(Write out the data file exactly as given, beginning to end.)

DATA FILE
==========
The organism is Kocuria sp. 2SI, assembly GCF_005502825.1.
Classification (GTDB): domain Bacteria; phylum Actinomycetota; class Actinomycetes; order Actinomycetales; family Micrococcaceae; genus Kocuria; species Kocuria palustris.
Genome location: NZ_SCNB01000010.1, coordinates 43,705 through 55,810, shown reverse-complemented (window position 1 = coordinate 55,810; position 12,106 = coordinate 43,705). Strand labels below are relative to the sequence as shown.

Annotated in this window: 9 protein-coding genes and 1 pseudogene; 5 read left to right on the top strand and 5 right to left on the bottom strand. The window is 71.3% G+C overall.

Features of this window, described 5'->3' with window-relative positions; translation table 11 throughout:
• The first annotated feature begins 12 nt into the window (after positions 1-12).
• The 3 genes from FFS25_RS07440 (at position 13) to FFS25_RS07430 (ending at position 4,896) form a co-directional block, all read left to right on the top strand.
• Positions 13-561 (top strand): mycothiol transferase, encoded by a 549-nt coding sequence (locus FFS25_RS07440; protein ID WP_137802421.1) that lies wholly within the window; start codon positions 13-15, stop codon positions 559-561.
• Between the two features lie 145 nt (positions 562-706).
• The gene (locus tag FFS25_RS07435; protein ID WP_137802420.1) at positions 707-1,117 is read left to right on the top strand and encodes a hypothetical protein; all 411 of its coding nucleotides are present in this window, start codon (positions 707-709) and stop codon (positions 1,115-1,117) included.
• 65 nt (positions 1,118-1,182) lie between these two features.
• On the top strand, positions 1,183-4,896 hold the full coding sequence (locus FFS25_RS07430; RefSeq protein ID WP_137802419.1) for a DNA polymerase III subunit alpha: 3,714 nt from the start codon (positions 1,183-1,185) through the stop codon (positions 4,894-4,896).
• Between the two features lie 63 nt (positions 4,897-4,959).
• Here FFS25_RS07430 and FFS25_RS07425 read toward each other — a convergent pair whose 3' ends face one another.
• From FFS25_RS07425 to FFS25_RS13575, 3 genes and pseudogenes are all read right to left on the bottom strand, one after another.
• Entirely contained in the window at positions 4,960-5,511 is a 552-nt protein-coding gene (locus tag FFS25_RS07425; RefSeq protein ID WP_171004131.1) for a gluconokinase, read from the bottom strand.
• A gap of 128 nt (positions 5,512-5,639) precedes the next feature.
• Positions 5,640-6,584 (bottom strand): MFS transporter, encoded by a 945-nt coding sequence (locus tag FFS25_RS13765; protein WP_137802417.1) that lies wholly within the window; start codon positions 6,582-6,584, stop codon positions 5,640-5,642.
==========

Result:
The organism is Kocuria sp. 2SI, assembly GCF_005502825.1.
Classification (GTDB): domain Bacteria; phylum Actinomycetota; class Actinomycetes; order Actinomycetales; family Micrococcaceae; genus Kocuria; species Kocuria palustris.
Genome location: NZ_SCNB01000010.1, coordinates 43,705 through 55,810, shown reverse-complemented (window position 1 = coordinate 55,810; position 12,106 = coordinate 43,705). Strand labels below are relative to the sequence as shown.

Annotated in this window: 9 protein-coding genes and 1 pseudogene; 5 read left to right on the top strand and 5 right to left on the bottom strand. The window is 71.3% G+C overall.

Features of this window, described 5'->3' with window-relative positions; translation table 11 throughout:
• The first annotated feature begins 12 nt into the window (after positions 1-12).
• The 3 genes from FFS25_RS07440 (at position 13) to FFS25_RS07430 (ending at position 4,896) form a co-directional block, all read left to right on the top strand.
• Positions 13-561 (top strand): mycothiol transferase, encoded by a 549-nt coding sequence (locus FFS25_RS07440; protein ID WP_137802421.1) that lies wholly within the window; start codon positions 13-15, stop codon positions 559-561.
• Between the two features lie 145 nt (positions 562-706).
• The gene (locus tag FFS25_RS07435; protein ID WP_137802420.1) at positions 707-1,117 is read left to right on the top strand and encodes a hypothetical protein; all 411 of its coding nucleotides are present in this window, start codon (positions 707-709) and stop codon (positions 1,115-1,117) included.
• 65 nt (positions 1,118-1,182) lie between these two features.
• On the top strand, positions 1,183-4,896 hold the full coding sequence (locus FFS25_RS07430; RefSeq protein ID WP_137802419.1) for a DNA polymerase III subunit alpha: 3,714 nt from the start codon (positions 1,183-1,185) through the stop codon (positions 4,894-4,896).
• Between the two features lie 63 nt (positions 4,897-4,959).
• Here FFS25_RS07430 and FFS25_RS07425 read toward each other — a convergent pair whose 3' ends face one another.
• From FFS25_RS07425 to FFS25_RS13575, 3 genes and pseudogenes are all read right to left on the bottom strand, one after another.
• Entirely contained in the window at positions 4,960-5,511 is a 552-nt protein-coding gene (locus tag FFS25_RS07425; RefSeq protein ID WP_171004131.1) for a gluconokinase, read from the bottom strand.
• A gap of 128 nt (positions 5,512-5,639) precedes the next feature.
• Positions 5,640-6,584 (bottom strand): MFS transporter, encoded by a 945-nt coding sequence (locus tag FFS25_RS13765; protein WP_137802417.1) that lies wholly within the window; start codon positions 6,582-6,584, stop codon positions 5,640-5,642.